What to look out for
Don’t check your “buyer beware” sense at the door just because the topic goodwill comes up. Check out the customer service angle as you would before spending a large sum of money anywhere. I’m wary that checklists of ethics may be designed to fit particular organizations, and I also think it’s difficult to have all the information you need to “really know” – but I like what I have seen at Ethical Volunteer.
Some volunteers opt to do so more independently, and in this way increase the chance that their work is meeting a real need and not just adding to a program that runs because people pay to do it. It also often means working directly with locals involved in improving their own – and not somebody else’s – community. Seeing someone succeed despite a lack of massive funding can be very inspiring. It can also be eye-opening to see the hoops they have to jumpt through in order to secure what funding they do from donor organizations.
Some people advise trying to sort out in advance whether the local organization is doing responsible work or not. While this is no doubt important, I think it is silly to assume you can do this without a full understanding of the local context, or with a simple set of universal rules. That is something that international NGO’s, donor organizations, journalists, and diplomats do not always know either. If something feels wrong to you – so be it, follow your instincts, but be realistic about what you can and can’t know about the local situation, and be cautious about anyone who implies you can know easily.
One good starting point is Ethical Volunteering.
A note on my unique views
Having lived and worked in a country that has received massive foreign aid – which has had both negative and positive results – I have some very strong opinions on activities done in the name of helping. I think volunteering and the desire to help others is generally a good thing, and that it is part of being a world citizen that we want to help other human beings, and don’t define who we care to help by state boundaries.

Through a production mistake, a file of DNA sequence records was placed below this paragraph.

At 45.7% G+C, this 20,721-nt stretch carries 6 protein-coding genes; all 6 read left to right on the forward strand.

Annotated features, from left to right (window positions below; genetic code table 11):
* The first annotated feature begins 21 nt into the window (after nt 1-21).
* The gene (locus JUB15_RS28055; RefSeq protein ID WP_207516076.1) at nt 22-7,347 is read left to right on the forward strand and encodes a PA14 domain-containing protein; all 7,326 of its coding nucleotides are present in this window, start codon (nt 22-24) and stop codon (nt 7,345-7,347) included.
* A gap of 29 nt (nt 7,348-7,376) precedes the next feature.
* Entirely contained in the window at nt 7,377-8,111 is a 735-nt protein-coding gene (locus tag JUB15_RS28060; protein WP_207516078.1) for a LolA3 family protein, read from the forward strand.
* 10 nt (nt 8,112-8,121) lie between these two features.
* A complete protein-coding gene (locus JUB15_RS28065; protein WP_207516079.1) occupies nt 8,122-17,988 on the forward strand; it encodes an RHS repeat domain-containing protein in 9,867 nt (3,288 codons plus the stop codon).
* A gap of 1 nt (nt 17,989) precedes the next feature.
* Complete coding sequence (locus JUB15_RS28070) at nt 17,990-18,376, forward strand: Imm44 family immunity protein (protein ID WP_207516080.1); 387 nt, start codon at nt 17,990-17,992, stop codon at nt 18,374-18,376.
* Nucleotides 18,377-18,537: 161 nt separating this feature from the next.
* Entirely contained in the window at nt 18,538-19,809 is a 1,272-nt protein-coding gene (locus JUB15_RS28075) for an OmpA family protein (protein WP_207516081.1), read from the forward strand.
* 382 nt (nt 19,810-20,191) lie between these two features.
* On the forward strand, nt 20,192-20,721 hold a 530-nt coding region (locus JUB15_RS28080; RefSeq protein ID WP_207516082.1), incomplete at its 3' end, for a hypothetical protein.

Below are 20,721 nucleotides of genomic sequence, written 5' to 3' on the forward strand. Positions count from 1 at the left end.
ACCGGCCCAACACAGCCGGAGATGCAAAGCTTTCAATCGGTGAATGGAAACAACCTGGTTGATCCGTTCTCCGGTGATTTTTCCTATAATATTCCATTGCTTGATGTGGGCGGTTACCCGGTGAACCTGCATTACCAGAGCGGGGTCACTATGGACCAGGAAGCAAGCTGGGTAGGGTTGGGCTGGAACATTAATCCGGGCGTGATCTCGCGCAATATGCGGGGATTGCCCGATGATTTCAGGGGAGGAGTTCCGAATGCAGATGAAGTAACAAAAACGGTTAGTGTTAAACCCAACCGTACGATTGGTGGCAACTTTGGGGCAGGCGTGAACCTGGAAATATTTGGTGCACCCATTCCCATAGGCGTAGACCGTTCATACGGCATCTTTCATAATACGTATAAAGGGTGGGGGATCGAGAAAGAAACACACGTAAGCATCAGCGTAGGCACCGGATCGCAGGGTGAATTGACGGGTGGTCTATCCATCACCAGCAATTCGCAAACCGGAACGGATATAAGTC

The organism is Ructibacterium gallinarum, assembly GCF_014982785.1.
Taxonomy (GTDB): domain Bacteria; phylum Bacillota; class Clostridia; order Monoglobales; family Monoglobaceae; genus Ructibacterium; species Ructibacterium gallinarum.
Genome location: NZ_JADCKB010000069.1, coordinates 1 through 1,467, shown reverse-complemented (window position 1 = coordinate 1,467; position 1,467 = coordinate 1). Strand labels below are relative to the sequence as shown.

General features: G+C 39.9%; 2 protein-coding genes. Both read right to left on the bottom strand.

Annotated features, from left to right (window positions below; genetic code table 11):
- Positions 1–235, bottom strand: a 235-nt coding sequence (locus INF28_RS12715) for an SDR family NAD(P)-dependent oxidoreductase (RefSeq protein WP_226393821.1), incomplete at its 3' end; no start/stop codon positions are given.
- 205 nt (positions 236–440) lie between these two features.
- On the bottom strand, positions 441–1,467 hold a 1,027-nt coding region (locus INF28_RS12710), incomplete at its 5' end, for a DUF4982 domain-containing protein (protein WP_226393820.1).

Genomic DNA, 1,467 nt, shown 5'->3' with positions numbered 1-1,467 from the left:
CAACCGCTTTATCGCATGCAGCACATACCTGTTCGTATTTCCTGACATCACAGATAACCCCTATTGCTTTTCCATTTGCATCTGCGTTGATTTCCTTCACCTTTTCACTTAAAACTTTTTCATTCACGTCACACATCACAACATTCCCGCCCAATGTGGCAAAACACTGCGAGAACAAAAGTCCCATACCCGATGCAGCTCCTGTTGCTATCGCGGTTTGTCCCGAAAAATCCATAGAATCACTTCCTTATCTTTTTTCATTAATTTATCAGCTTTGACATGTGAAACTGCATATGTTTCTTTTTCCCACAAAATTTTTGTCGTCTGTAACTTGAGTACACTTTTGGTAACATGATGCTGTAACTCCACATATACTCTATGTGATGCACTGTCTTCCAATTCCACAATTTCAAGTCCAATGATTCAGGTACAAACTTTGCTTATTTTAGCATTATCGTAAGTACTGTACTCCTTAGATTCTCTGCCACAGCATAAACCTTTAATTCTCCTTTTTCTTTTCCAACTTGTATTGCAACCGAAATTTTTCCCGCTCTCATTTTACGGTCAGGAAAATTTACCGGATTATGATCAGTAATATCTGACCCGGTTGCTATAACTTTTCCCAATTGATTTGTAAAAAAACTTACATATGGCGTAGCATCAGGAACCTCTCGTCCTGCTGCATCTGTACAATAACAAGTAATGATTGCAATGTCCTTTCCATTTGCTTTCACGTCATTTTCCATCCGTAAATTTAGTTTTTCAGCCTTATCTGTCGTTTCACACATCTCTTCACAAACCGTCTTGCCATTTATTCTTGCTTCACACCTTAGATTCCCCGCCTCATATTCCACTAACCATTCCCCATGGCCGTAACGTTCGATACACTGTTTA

These days there is sometimes an argument leveled at international volunteering that says it is a modern form of colonialism or imperialism, putting the well-off white westerner in the position of “hero” by helping the poor uncivilized people of country X. This is an extreme view, but I do not think it is without any base. I do, however, think there are plenty of volunteer opportunities where that is not the case. I also believe that there are much larger scale examples of that one-directional “exchange” happening with international aid projects that have nothing to do with volunteers, but rather with expat staff who receive hefty salaries. Also affected, of course, are the lives and futures of people in the countries those organizations work in. My opinion is that volunteering short- or long-term offers average people, those from different walks of life, at least some insight into those themes. People need to see it first hand to realize it, and if they stay home, the same dynamic can keep on happening on a larger scale.
I also believe that the “aim” or long-term point of volunteering doesn’t have to be concrete outcome measured in “tests passed by students” or “number of houses built”. It can also be “personal cross-border friendships made” or “volunteers oriented to the idea that problems persist for a reason and deserve serious study and not a cute or fun band-aid solution.” In my book, these last two outcomes may be a lot more valuable in the long term.